While stargazers love the “international” part of the Santa Barbara International Film Festival, some film lovers maintain focus on the Santa Barbara part. For many local directors, the Fest is their first experience in the thrill of the film circuit, and the first time to see their masterpiece on the big screen. For friends and family, it’s a chance to come and support the director after watching her or him go through long nights, even years, trying to complete a film.
And there are lots of Santa Barbara filmmakers and film subjects this year. The festival offers a program of five short documentaries and eleven short fiction films, as well as seven feature films. On top of that, several films have Santa Barbara connections.
For example, pro surfer and longtime Santa Barbara resident, Shaun Tomson, features in “A Life Outside,” Catherine Brabec’s documentary on the surfing culture that grew up around Casino Pier in Seaside Heights, N.J. These guys used to drop into waves, while above them, people were dropping down on rollercoaster cars.
“I think that Catherine really captured the spirit of the place,” he says. The production crew came to Mr. Tomson and filmed his segments here — he used to hang with a lot of the New Jersey guys and provides commentary in the film.
Mr. Tomson, who came to Santa Barbara in 1977 to surf Rincon and then in 1995 to live here, was last in the festival in 2008 with “Bustin’ Down the Door,” a surf feature about himself, Wayne “Rabbit” Bartholomew and Mark Richards, and how they revolutionized surfing. (Mr. Tomson also executive produced.)
A director with ties to Santa Barbara and its art scene is Susanna Vapnek. If her last name looks familiar, it’s because she’s the daughter of Dianne Vapnek, who used to head Summer Dance. Susanna’s film is “Mabon ‘Teenie’ Hodges: A Portrait of Memphis Soul,” a chance to bring out of history’s dustbin the story of the man who wrote many of Al Green’s hits, including “Take Me to the River.” She just moved back to Santa Barbara last year, after many years in New York. The movie took her four years to make, and started when she met Teenie Hodges when she was tour manager for Cat Power’s “The Greatest Tour.”
“I got a camera and started filming him,” is how she says it started. (Teenie Hodges is planning to attend the screening.) Ms. Vapnek will promote the film, but with a new daughter, she’s also going to return to her painting and enjoy Santa Barbara.
T.S. Meeks grew up in Solvang. His parents started the Bulldog Cafe, although they’ve since sold it. He moved to L.A. eight years ago, but returns once a month to see family, and now he’s returning to screen his first, self-funded short, the dramatic, wedding-night film, “To Us,” a tale of a couple breaking down after a simple question unravels their security.
“I’m hoping each person who sees the film has their own opinion on the events,” he says. This year marks his first-ever film festival. “I’m excited,” Mr. Meeks says. “It should be a great week.”
Local producer Lindsay Branham graduated from Laguna Blanca High School in 2001. “I made one atrocious experimental piece on VHS that I hope is burned and gone forever,” she laughs, talking about her one film class there. She went to USC and then worked at CBS for a while, when the Rwandan genocide anniversary really woke her up to international issues — particularly Africa’s ongoing civil wars.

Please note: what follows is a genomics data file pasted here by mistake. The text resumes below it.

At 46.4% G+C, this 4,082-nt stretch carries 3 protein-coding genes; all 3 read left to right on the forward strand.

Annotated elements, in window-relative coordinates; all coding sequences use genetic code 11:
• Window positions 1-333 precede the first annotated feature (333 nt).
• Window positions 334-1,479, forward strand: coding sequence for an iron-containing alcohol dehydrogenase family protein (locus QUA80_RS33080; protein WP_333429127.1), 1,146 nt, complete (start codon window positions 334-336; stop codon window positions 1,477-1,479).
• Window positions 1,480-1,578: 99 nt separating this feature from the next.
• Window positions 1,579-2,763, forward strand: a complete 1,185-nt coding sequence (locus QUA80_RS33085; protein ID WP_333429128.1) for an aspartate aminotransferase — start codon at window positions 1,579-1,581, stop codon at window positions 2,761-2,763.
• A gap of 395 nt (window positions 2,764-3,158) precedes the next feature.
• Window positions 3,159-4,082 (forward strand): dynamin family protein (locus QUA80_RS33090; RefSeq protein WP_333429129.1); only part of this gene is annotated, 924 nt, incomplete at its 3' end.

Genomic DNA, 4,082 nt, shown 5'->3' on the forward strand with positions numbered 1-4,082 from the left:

“Santa Barbara is beautiful, but also a bit of a bubble,” Ms. Branham says. “It took traveling to really open my eyes to the rest of the world.”
That led to freelance, broadcast journalism, and living for a while in the Congo. Eventually, that produced her short, playing this week: “They Came at Night,” a tale of forgiveness between a refugee from Joseph Kony’s Lord’s Resistance Army and a villager who wants to help him, against the wishes of the village leader.
Yes, the project is a product of the charity Invisible Children, which is still dedicated to bringing down warlord Joseph Kony. But after the meltdown in 2012 of the viral video’s director, they’ve changed tactics. “Instead of films for us, ‘They Came at Night’ is ‘a polar opposite, a mirror’ of the viral ‘Kony 2012’ film,” she says. “It’s not even meant for us. This film is being shown village to village, to teach people how to deal with refugees from the Lord’s Resistance Army. And it’s working,” she says, “with villagers walking miles to see the film, wherever it’s shown.
“Originally, we made this for a Central African audience, but in the back of my mind, I wanted it to appeal to a mass audience,” Ms. Branham says. “I’m just surprised and thrilled that it translates back across borders.”
Kara Rhodes has produced and directed her first feature doc, “Bridgewalkers” and after four years, it’s going to be premiered at SBIFF. Fittingly, in one of her previous careers, she was a doula. “This movie is like delivering triplets,” she says. Her film explores the various indigenous tribes around the world as they all gather at a special ceremony in Greenland. There’s a 20,000-year-old prophecy coming true, they say, as the ice of Greenland melts.
She moved here 16 years ago, raised a family, and Santa Barbara feels a better fit than the crowded Laguna Beach, where she was raised. “I came to this (film) versed in the material world … but let’s just say I’ve always been on a spiritual path.” This first-timer kept shooting and shooting, and only stopped when she wound up with footage of a younger generation. “We had come full circle,” she says. But she’s been editing since, right up to the last minute. That’s the way it goes for filmmakers, especially when the film festival is down the road.
There are many more local filmmakers to celebrate and support this week, so check the SBIFF schedule at sbiff.festivalgenius.com/2014 for special, sidebar screenings.